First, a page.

Become a Partner in a Local Collaborative
Types of Collaboratives
Communities throughout the United States have coordinated Anti-Trafficking efforts on the local level using a variety of strategies. One of the most comprehensive and effective strategies involves two types of work groups or collaboratives working together to stop human trafficking within a jurisdiction and rescue and restore trafficking victims. These collaboratives can be described as follows:
- Multi-Disciplinary Teams (MDTs) or Anti-Trafficking Task Forces. This type of work group involves participation from professionals who may influence policy and procedures related to the identification of trafficking situations, the prosecution of traffickers, and the protection and restoration of victims. The most successful work groups include representatives from U.S. Attorney's Offices, local and state law enforcement representatives, government officials, local victim service providers, immigration organizations and others concerned with human trafficking.
- Trafficking Victim Service Networks or Service Collaboratives. This type of work group involves participation of service providers from a variety of different settings who work together to develop a comprehensive strategy to meet the needs of victims once they are rescued from their trafficking situation. Participants in this type of work group include providers from local shelters, legal assistance and immigration advocacy groups, programs, victim services, mental health, medical providers, law enforcement, and translation service providers.
How to Partner
Join with agencies in your area that are already working on the issue of human trafficking or, if no such agencies or work groups have been established, work to create one in your city.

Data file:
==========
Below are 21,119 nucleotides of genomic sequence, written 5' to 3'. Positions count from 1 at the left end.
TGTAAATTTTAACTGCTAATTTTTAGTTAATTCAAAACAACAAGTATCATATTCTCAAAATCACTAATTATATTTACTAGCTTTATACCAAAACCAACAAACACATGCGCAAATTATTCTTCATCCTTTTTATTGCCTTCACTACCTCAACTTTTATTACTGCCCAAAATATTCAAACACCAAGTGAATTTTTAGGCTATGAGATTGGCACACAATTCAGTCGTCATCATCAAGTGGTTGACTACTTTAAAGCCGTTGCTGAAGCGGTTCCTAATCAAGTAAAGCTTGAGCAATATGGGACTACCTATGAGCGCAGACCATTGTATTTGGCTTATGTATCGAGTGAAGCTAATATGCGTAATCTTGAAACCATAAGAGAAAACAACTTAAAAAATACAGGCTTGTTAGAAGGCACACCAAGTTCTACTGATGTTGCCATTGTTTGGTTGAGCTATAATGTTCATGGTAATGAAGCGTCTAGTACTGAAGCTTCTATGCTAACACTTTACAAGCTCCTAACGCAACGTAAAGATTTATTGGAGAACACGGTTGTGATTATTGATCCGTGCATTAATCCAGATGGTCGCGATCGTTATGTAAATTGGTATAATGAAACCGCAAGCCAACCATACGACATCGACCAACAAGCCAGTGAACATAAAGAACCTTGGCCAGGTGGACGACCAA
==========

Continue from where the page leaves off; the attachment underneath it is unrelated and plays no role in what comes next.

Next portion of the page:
- Step 1: Contact the trafficking service providers in your area to learn how you can help.
- Step 2: Contact the U.S. Attorney's Office (USAO) for your district. The USAO usually takes a leadership role because of their connectedness with the other parties involved. They can help establish multidisciplinary collaboratives.
- Step 3: Contact local immigrant or victim service providers. These can help establish both types of collaboratives.
- Step 4: Contact a federal grantee (see Step 1) to learn how to establish local collaboratives.
Seek Funding to Support your Anti-Trafficking Efforts
You and your collaborative partners may consider applying for funding to support your anti-trafficking efforts, such as outreach to potential victims, victim services and educating the public about human trafficking.
Most of the current anti-trafficking funding comes from the federal government. The U.S. Dept. of Justice and the U.S. Dept. of Health & Human Services has provided funding in the past for these types of activities and may announce new funding opportunities for which you could apply. Remember that applying for federal funding is competitive, so review the funding announcements closely. Remember also that serving trafficking victims requires collaboration among many types of agencies, therefore the strength of an application is largely determined by the strength of the collaboration submitting it. Federal funding announcements can be found at:
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How You Can Help